Driving through East Iceland offers landscapes filled with mystery, history, and a pristine serenity unlike any other. There are many gems found in East Iceland, a region that remains something of a best-kept secret among travelers seeking an authentic Icelandic experience.
Let´s go over everything you need to know for traveling in East Iceland.
Starting Off: Egilsstaðir
Before heading to the dramatic fjords, it’s worth stopping at Egilsstaðir, often considered the ‘capital’ of East Iceland. A charming town located on the banks of the Lagarfljót river, it is surrounded by lush forests, a rarity in Iceland. According to legends, a worm-like monster, much like the Loch Ness Monster, resides in the depths of the lake. Whether you believe in its existence or not, the shimmering waters and the dense woodland are a perfect backdrop for tales of yore.
Onward to the Coastal Route: The Fjords
The magic of East Iceland truly comes alive when you hit the coastal route. With every twist and turn, the fjords present an ever-changing landscape. From the imposing basalt columns at Studlagil Canyon to the secluded haven of Mjóifjörður, every fjord tells a unique story.
For thousands of years, Stuðlagil Canyon was hidden under the glacier river Jökla. After the river was used to create hydroelectric power this secret treasure was revealed. Becoming one of Iceland´s most beautiful and iconic natural wonder with pristine blue water and awe dropping sculpture of basalt columns.
Petra’s Stone Collection in Stöðvarfjörður is another must-visit. This beautiful garden is filled with colorful stones and minerals, representing Petra’s lifelong passion for collecting.
If your trip allows a detour, consider taking a boat from Djúpivogur to Papey Island, especially during the summer months. The island is home to an abundance of puffins and a quaint wooden church, giving you a taste of Iceland’s historical and natural treasures.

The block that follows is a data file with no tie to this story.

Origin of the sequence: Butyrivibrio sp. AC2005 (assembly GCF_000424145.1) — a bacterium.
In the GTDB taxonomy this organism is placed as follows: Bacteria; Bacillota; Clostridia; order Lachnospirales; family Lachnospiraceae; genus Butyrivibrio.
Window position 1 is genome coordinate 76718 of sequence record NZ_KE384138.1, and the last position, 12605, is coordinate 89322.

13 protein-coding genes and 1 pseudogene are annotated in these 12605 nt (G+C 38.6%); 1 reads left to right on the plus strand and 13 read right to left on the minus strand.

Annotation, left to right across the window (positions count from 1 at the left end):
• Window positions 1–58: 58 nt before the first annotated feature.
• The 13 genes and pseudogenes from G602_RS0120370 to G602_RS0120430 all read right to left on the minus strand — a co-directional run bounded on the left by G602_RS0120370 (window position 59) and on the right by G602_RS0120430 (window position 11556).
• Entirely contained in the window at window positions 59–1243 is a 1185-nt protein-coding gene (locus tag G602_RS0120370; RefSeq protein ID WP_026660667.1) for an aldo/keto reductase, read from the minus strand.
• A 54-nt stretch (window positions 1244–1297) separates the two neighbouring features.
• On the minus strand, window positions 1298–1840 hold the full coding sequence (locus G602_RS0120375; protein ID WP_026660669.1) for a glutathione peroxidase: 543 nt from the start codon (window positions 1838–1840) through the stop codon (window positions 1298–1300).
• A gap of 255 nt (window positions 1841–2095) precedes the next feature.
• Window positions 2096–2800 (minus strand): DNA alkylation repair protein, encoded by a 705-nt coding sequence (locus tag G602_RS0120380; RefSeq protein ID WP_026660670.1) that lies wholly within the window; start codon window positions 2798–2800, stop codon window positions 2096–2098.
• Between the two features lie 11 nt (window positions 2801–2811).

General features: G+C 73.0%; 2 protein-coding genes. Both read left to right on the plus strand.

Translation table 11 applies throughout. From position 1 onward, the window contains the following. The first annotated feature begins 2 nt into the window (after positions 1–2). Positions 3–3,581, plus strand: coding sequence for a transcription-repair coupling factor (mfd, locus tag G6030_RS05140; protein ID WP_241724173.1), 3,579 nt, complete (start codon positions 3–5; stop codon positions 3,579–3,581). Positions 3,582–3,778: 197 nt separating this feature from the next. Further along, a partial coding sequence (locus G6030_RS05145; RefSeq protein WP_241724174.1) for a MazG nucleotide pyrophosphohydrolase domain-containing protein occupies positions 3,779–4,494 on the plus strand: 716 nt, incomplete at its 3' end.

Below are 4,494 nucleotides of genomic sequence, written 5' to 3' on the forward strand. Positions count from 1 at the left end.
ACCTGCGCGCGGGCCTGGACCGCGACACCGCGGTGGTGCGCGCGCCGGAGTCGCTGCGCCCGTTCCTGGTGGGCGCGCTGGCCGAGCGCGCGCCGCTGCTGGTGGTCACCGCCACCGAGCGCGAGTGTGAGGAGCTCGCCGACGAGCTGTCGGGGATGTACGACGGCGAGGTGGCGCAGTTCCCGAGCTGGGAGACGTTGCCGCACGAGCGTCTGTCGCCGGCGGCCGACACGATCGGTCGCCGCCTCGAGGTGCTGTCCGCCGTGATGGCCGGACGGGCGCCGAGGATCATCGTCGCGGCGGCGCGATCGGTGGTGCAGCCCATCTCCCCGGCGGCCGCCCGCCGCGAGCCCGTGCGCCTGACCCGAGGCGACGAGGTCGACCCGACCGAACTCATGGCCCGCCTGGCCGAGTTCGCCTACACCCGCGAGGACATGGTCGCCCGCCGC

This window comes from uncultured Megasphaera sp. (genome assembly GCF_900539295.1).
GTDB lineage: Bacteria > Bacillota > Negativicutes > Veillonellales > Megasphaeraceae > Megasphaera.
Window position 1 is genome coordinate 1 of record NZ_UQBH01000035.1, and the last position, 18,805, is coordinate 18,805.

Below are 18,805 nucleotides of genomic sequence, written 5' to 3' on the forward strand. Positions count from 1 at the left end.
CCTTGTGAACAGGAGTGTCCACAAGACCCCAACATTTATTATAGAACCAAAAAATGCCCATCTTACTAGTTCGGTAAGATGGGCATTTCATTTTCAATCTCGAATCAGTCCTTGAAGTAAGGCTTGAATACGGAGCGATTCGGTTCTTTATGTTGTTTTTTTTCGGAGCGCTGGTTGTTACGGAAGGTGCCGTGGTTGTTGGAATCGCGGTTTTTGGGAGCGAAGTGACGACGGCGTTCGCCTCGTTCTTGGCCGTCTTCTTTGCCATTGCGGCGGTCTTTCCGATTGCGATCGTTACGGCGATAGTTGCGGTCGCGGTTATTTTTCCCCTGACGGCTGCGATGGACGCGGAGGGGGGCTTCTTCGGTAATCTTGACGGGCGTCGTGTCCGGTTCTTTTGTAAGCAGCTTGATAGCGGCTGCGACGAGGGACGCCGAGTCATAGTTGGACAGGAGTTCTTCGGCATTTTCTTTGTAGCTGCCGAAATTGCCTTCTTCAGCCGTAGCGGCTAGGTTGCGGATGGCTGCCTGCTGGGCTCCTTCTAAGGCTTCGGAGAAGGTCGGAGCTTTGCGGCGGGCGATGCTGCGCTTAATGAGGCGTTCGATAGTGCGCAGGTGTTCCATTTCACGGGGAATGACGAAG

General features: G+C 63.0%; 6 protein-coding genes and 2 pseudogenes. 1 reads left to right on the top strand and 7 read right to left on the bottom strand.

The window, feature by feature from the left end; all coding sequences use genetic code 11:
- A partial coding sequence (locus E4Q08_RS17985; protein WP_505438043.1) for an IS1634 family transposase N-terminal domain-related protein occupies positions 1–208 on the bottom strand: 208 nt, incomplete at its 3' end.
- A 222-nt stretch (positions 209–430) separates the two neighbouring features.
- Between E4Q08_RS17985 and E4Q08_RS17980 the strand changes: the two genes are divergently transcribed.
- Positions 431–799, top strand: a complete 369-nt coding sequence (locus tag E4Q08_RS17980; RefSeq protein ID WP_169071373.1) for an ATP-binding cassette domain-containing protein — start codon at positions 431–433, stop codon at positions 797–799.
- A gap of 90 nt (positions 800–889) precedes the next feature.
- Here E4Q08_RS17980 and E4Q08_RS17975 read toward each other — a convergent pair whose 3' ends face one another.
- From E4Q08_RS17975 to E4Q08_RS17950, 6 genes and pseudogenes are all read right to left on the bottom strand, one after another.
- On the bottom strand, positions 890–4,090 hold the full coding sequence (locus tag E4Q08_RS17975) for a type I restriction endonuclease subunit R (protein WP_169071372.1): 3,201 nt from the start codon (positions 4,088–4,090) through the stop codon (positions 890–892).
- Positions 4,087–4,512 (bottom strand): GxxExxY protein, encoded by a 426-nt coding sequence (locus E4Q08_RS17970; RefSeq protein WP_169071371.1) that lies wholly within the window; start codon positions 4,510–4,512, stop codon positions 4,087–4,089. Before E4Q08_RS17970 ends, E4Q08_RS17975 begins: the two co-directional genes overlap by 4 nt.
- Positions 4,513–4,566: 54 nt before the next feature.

The France Legacy: Fáskrúðsfjörður
Fáskrúðsfjörður, or as the locals sometimes call it, ‘French Town’, holds a deep connection to the French fishermen who braved the treacherous North Atlantic. The town’s French Museum gives insight into the lives and legacies of these brave souls.
Untamed Wilderness: The East Highlands
For those craving solitude and raw landscapes, a detour into the East Highlands is a must. The Kárahnjúkar Dam, surrounded by desolate plateaus and snowy peaks, showcases the rugged beauty of the region. Be prepared though, the highland roads are often gravel and require a 4×4 vehicle.
The East Highlands has the most incredible and unique wildlife in Iceland, both flora and fauna. It is home to plants and birds which only live in the region as well as being the only area in Iceland where you can find reindeers.
Ending the Journey: Seyðisfjörður
End your East Iceland drive in Seyðisfjörður, a town characterized by its rainbow street leading to a blue church, set against the backdrop of snowy peaks and thundering waterfalls. As the morning mist lifted off the quaint harbor of Seyðisfjörður, the gentle caress of the sun revealed a town cradled by cascading waterfalls and towering mountains. With its thriving arts scene and rich history, it’s the perfect place to reflect on your journey.
East Iceland might not have the geysers, hot springs, or the Golden Circle’s traffic, but it has a raw, untouched beauty that captures the heart and soul. In the vastness of its landscapes and the warmth of its towns, you’ll find a slice of Iceland that remains undisturbed, waiting for those willing to take the road less traveled.
East Iceland is not the only fascinating part of Iceland. The entire country is full of amazing sites and hidden gems. Feel free to visit our Blog for more interesting articles about Iceland. There you can read all about West Iceland, North Iceland and South Iceland as well as visiting the Westfjords. We even have great travel tips about driving on the F-roads in Iceland´s Highland.